Can a young person in the South Bronx pursue a dream that isn't tied to crime, gang-banging, prostitution, violence, and racism? Tommy is a natural leader and a gifted artist. When Allen, a... See full summary »
New Orleans has the No. 1 per capita murder rating in the nation. A decade earlier the city was dubbed the "Murder Capital of the Country." Drugs and violence controlled the streets, taking... See full summary »
Jeff Cole is a recent graduate of the Cincinnati police academy who dreams of working undercover. His wish is granted and through success is given the task of taking down state-wide crack ... See full summary »
A Miami real estate broker in a loving marriage with an older man, is unexpectedly seduced into an affair with a younger, charming playboy from Los Angeles, only to suffer the consequences as she ends up in a dangerous love triangle.
Tommy Brown and his friend Sincere are gangsters who have learned how to make a good living by dealing drugs and pulling armed robberies. Tommy and Sincere have been able to move out of the ghetto in Queens where they were raised and relocate to an upscale section of Manhattan; they would seem to have it made, but both realize that their lives are headed toward a dead end. Sincere begins getting in touch with his African roots and tries to convince his girlfriend Tionne that they should emigrate to the Motherland, while Tommy has a religious awakening and joins the Nation of Islam. Written by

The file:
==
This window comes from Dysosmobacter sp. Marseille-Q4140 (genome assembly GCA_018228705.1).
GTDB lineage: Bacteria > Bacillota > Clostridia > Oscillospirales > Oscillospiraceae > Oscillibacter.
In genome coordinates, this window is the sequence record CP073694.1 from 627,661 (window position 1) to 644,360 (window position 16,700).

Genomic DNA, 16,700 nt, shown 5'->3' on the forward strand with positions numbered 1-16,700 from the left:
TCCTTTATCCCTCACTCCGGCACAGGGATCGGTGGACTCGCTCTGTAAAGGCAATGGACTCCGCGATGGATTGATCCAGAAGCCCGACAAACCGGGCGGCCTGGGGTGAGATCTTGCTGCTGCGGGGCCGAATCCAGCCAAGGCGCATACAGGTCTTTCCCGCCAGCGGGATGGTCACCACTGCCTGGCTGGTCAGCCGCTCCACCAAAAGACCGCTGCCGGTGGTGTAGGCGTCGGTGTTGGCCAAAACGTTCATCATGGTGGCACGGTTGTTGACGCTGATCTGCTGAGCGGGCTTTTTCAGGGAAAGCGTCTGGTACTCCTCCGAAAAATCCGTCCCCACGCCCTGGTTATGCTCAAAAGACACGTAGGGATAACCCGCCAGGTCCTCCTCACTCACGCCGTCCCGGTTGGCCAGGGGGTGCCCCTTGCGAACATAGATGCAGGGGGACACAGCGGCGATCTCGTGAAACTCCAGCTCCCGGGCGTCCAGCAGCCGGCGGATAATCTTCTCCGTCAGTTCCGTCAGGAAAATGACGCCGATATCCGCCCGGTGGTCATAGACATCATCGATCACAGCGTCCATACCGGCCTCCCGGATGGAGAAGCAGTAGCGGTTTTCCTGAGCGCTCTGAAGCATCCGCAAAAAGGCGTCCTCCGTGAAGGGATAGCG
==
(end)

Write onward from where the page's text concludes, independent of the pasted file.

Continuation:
Saw this movie for the first time my senior year of high school and haven't been the same since. Anyone who wants a glimpse into the world of the young, black and powerful should see this movie, not only for the fictional portrayal of gansta thug life but for the superstar cast that pull of one of the most vivid and compelling film plots of all time. The cinematography is absolutely outstanding, and the true beauty of the movies lies in the small details: the look on Kisha's face after her sack session with Tommy; the film Gummo playing in Tommy's house, a reference to the bleak childhoods experienced by the main characters; and I'm pretty sure that one of the performers at the Jamaica party is Sean Paul. Regardless, if you have never seen the movie before, grab a Dutchie, roll a big fat one, get comfy on the couch and just let the story envelop you. Your respect for black culture will multiply to the benefit of yourself and the world.
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